Signs of panic
The determination of the police to prevent all opposition to disengagement knows no boundaries: A ninth-grader who waved a sign, a doctor who scolded police over their manner of speech - all instantly became dangerous criminals
by Hodaya Karish-Hazony
8 April 2005
The seven 14-year-old youths who went out to demonstrate against the disengagement plan didn't imagine that they would so easily find themselves in confrontation with the law. Last Thursday between six and seven in the evening, the seven youngsters, ninth graders from Petach Tikva, had a free period. They decided to take advantage of the time, took a few signs bearing slogans against the withdrawal from Gush Katif, and stood on the sidewalk on Kaplan Street in the city, next to Rabin Medical Center.
"After a short while, four or five vans arrived and took us to the police," recounts Zvi Weisbart, one of the youths. "They said it was an illegal assembly. They interrogated us, each of us separately, asked us who sent us and demanded more details about the event. After a while they called the parents. They threatened and cursed one boy; it simply frightened some of us."
Zvi's father, Avi Weisbart, says he was made to sign a commitment that his son would not be present in the coming two weeks in a location where an improvised demonstration takes place, and that he would appear before a probation officer when requested to. In addition, the father signed for bail in the amount of three thousand shekels.
"In our street they once demonstrated, without a permit, against it being turned into a busy street. The police came then and politely asked them to disperse, I don't remember that they arrested or detained anyone for questioning. Here we're talking about good kids who didn't even make noise. Apparently there's a directing hand trying to shut people's mouths. And I thought we were a democratic state."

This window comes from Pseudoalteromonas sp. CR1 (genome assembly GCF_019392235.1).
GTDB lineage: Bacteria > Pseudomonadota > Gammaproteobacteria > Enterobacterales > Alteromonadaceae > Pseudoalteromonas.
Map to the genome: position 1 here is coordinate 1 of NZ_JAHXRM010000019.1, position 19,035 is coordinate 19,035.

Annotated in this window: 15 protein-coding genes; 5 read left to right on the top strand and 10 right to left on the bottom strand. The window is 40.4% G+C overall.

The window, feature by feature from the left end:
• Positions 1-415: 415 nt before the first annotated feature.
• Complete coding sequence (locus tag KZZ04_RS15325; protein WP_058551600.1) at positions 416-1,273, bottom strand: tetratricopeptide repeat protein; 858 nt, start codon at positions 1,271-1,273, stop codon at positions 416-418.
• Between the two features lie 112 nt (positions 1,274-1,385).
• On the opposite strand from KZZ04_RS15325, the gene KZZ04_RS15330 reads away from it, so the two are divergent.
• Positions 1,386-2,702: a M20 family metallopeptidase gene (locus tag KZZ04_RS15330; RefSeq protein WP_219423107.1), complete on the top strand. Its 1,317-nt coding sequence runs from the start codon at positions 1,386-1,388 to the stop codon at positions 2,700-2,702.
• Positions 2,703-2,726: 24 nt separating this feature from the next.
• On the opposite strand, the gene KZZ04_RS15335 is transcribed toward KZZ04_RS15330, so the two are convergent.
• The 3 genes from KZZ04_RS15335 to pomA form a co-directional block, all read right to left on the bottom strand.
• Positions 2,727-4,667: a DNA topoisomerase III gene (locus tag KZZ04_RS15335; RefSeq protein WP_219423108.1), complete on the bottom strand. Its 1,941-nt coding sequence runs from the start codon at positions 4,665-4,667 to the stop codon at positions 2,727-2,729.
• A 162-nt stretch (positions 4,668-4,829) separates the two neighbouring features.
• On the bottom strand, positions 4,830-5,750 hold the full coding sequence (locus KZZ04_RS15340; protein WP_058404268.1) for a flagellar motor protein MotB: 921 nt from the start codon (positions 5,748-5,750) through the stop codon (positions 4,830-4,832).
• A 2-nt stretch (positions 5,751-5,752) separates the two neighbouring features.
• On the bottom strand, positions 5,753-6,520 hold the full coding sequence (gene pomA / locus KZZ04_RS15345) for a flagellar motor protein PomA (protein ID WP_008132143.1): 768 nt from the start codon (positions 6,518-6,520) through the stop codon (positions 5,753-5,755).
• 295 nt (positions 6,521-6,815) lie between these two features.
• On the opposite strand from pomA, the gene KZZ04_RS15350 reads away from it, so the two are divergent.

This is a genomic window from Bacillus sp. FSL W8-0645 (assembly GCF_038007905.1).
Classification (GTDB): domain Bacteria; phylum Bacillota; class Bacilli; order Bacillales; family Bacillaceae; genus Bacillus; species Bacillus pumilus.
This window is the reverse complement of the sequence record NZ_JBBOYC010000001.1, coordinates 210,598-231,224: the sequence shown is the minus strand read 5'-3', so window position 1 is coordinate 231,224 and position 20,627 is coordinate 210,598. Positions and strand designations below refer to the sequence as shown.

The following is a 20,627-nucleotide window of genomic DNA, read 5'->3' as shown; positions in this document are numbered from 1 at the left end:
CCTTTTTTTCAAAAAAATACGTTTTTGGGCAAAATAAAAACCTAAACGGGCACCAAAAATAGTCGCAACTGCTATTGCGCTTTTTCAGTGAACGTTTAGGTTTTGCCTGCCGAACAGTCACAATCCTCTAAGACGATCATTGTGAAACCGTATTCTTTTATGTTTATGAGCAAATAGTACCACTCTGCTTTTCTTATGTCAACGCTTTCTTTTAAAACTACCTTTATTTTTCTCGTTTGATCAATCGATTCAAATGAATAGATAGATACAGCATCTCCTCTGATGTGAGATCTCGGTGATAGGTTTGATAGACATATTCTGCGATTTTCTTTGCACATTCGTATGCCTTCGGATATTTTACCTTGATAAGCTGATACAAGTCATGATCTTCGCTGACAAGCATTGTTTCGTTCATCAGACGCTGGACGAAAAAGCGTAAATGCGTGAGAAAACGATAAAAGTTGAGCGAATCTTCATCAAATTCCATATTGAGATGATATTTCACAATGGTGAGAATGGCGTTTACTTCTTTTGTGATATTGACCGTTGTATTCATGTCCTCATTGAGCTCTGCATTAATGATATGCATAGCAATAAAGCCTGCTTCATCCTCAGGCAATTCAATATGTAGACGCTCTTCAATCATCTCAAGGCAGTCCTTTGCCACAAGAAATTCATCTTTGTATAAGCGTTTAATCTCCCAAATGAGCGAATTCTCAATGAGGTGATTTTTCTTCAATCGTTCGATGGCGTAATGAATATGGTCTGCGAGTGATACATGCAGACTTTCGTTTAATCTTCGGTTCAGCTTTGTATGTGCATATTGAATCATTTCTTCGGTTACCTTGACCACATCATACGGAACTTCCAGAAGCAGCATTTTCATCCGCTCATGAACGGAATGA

His son adds that this week another group stood in the same location, numbering eight youths. They too were similarly detained for questioning, but this time the amount of bail increased to five thousand shekels. "The police is trying to intimidate the right-wing activists," he says.
If you complain, you'll be arrested yourself
Dr. Shai Gross, who was severely beaten last week by police, still has difficulty recovering from "all this chaos," as he describes his condition. "You're in a sort of whirlpool, it's not the usual territory you're used to being in, and it's quite disconcerting."
Dr. Gross, a doctor at Rambam Hospital in Haifa, arrived last week at Haroeh Junction to meet his daughters, who were taking part in the women's march, "This Land is My Land." The police there spoke inappropriately to the marchers, and Dr. Gross protested about it and said the women weren't breaking the law.
Suddenly, the women who were present attest, five police officers leaped on him, pounded him with blows and slammed his head into the sidewalk. Gross was bound hand and foot, taken into the van and held in detainment overnight.
"Next weekend a court hearing will take place regarding the charge against me, and I'm still wondering what it's all about. My faith in the system has greatly declined since the brutal behavior of the police."
A woman who was a witness to Dr. Gross's beating approached the police station that evening to offer testimony about the incident. The police advised her to get away from there before she is arrested herself.
Update: Arutz-7 reports on another incident of police brutality. (Via Israpundit.)